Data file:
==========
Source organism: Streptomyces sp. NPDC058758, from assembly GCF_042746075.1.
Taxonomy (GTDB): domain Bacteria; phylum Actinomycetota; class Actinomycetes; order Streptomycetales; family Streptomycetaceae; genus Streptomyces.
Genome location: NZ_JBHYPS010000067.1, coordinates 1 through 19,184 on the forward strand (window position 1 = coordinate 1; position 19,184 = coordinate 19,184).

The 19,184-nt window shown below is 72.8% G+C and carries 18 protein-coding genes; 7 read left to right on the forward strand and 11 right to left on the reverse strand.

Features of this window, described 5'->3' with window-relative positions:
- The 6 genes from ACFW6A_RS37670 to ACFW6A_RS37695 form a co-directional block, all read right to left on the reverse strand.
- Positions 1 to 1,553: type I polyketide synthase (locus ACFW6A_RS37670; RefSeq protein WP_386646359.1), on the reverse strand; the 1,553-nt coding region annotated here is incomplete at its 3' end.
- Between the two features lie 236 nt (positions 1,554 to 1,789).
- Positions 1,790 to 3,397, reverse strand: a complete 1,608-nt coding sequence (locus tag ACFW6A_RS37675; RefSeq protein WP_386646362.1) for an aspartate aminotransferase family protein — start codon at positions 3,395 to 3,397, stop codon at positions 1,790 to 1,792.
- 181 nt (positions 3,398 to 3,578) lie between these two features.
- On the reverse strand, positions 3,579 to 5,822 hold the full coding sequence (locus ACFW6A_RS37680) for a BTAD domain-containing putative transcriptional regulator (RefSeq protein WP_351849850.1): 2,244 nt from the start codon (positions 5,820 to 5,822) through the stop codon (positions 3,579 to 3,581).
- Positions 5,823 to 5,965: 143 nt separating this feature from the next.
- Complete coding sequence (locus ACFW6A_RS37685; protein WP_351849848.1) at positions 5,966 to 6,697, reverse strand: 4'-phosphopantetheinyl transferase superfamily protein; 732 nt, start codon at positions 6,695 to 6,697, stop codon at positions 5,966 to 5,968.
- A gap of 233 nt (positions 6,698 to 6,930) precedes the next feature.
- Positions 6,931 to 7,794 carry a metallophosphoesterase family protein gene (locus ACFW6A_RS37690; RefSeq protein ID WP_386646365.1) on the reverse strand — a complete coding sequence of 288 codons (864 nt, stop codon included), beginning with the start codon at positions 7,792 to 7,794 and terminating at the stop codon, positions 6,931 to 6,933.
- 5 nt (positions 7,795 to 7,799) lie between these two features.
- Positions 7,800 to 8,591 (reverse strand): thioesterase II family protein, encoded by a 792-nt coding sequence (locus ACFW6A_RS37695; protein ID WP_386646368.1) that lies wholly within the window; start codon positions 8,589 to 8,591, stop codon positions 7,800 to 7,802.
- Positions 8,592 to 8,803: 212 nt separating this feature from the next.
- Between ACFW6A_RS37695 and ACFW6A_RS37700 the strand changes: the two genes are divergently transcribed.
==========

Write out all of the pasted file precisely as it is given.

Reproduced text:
Source organism: Streptomyces sp. NPDC058758, from assembly GCF_042746075.1.
Taxonomy (GTDB): domain Bacteria; phylum Actinomycetota; class Actinomycetes; order Streptomycetales; family Streptomycetaceae; genus Streptomyces.
Genome location: NZ_JBHYPS010000067.1, coordinates 1 through 19,184 on the forward strand (window position 1 = coordinate 1; position 19,184 = coordinate 19,184).

The 19,184-nt window shown below is 72.8% G+C and carries 18 protein-coding genes; 7 read left to right on the forward strand and 11 right to left on the reverse strand.

Features of this window, described 5'->3' with window-relative positions:
- The 6 genes from ACFW6A_RS37670 to ACFW6A_RS37695 form a co-directional block, all read right to left on the reverse strand.
- Positions 1 to 1,553: type I polyketide synthase (locus ACFW6A_RS37670; RefSeq protein WP_386646359.1), on the reverse strand; the 1,553-nt coding region annotated here is incomplete at its 3' end.
- Between the two features lie 236 nt (positions 1,554 to 1,789).
- Positions 1,790 to 3,397, reverse strand: a complete 1,608-nt coding sequence (locus tag ACFW6A_RS37675; RefSeq protein WP_386646362.1) for an aspartate aminotransferase family protein — start codon at positions 3,395 to 3,397, stop codon at positions 1,790 to 1,792.
- 181 nt (positions 3,398 to 3,578) lie between these two features.
- On the reverse strand, positions 3,579 to 5,822 hold the full coding sequence (locus ACFW6A_RS37680) for a BTAD domain-containing putative transcriptional regulator (RefSeq protein WP_351849850.1): 2,244 nt from the start codon (positions 5,820 to 5,822) through the stop codon (positions 3,579 to 3,581).
- Positions 5,823 to 5,965: 143 nt separating this feature from the next.
- Complete coding sequence (locus ACFW6A_RS37685; protein WP_351849848.1) at positions 5,966 to 6,697, reverse strand: 4'-phosphopantetheinyl transferase superfamily protein; 732 nt, start codon at positions 6,695 to 6,697, stop codon at positions 5,966 to 5,968.
- A gap of 233 nt (positions 6,698 to 6,930) precedes the next feature.
- Positions 6,931 to 7,794 carry a metallophosphoesterase family protein gene (locus ACFW6A_RS37690; RefSeq protein ID WP_386646365.1) on the reverse strand — a complete coding sequence of 288 codons (864 nt, stop codon included), beginning with the start codon at positions 7,792 to 7,794 and terminating at the stop codon, positions 6,931 to 6,933.
- 5 nt (positions 7,795 to 7,799) lie between these two features.
- Positions 7,800 to 8,591 (reverse strand): thioesterase II family protein, encoded by a 792-nt coding sequence (locus ACFW6A_RS37695; protein ID WP_386646368.1) that lies wholly within the window; start codon positions 8,589 to 8,591, stop codon positions 7,800 to 7,802.
- Positions 8,592 to 8,803: 212 nt separating this feature from the next.
- Between ACFW6A_RS37695 and ACFW6A_RS37700 the strand changes: the two genes are divergently transcribed.